Tom Blackwell ,  Canwest News Servicephoto of another woman being murdered by the Taliban. go to to read about other human rights abuses.


Published: Sunday, September 28, 2008

KANDAHAR, Afghanistan – As Afghanistan’s most senior and most famous female police officer, based in the country’s ultra-conservative south, Lieut.-Col. Malalai Kakar knew she was a marked woman.

Just this June, the Kandahar detective confirmed that her taboo-shattering career had spawned numerous death threats.

On Sunday, two days after taking part in a Canadian event to mark the end of Islam’s holiest month, insurgents grimly confirmed her fears, shooting Kakar dead as she left her house.


The officer’s son, who doubled as her driver, was seriously wounded in the ambush, carried out by two men on a motorcycle.

The murder came as the country struggles against worsening insurgent violence, and works to reverse years of female oppression under the former Taliban regime.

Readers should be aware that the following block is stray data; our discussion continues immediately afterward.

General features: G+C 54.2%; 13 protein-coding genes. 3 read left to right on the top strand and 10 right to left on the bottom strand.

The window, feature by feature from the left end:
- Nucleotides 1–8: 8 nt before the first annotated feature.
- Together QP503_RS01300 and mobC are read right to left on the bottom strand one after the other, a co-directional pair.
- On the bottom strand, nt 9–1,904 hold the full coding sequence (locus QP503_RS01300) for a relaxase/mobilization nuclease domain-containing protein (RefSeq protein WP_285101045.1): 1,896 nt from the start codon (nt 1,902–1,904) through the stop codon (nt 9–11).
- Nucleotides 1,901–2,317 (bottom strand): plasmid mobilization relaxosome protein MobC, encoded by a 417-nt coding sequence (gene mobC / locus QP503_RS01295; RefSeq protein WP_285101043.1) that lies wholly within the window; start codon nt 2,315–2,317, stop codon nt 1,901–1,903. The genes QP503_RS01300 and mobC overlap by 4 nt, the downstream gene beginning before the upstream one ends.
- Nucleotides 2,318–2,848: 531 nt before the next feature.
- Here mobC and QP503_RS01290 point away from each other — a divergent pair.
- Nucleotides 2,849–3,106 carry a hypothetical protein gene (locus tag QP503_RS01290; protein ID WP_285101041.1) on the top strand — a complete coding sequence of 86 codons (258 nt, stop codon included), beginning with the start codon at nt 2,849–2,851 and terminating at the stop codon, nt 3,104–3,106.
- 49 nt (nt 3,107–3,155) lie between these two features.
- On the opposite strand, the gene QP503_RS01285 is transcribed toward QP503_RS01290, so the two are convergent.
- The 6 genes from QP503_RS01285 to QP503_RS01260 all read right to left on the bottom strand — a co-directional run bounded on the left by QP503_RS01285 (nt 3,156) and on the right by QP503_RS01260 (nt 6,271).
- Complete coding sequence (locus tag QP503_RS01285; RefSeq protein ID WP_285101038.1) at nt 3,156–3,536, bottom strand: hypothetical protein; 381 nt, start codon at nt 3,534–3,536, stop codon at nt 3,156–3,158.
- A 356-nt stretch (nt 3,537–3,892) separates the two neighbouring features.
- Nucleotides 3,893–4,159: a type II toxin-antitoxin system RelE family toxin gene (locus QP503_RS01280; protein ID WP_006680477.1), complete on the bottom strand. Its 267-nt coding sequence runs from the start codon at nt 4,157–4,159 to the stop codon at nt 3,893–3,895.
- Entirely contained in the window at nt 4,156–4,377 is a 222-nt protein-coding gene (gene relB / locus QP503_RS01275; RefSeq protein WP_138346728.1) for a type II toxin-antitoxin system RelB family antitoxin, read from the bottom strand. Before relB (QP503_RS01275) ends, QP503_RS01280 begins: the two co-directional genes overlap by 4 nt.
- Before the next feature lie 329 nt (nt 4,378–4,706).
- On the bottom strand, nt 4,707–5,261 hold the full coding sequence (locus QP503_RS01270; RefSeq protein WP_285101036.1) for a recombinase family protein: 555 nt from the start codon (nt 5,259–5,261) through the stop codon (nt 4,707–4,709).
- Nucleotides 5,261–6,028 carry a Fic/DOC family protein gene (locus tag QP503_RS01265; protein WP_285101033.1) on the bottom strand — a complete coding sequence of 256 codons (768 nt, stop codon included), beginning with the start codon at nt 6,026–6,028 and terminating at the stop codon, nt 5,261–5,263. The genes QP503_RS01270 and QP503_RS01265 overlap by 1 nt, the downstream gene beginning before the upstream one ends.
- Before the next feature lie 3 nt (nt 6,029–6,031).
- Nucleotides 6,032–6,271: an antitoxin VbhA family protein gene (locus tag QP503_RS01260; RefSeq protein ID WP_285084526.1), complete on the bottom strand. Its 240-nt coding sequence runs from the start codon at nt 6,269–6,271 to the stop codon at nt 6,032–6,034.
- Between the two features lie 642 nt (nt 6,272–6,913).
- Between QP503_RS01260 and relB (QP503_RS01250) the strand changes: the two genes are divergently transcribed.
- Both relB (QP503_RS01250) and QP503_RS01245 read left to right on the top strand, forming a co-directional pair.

“We note the Taliban claim of responsibility for this. It is repugnant,” Adrian Edwards, the chief United Nations spokesman in Afghanistan, told Canwest News Service by e-mail.

“Malalai was popular, respected, and courageous . . . Her murder is without a doubt a great blow to Afghanistan and Afghanistan’s women, especially.”

Two days ago, Kakar cheerfully helped Canadian soldiers and federal officials hand out food to needy families at an event to mark the end of Ramadan.

The trail-blazing policewoman, who had been profiled repeatedly in the international media, was struck by a single bullet to the head, said Zalmai Ayobi, spokesman for the provincial governor. “Immediately, she died.”

Although Ayobi said police had not determined who carried out the killing, the Taliban later claimed responsibility.

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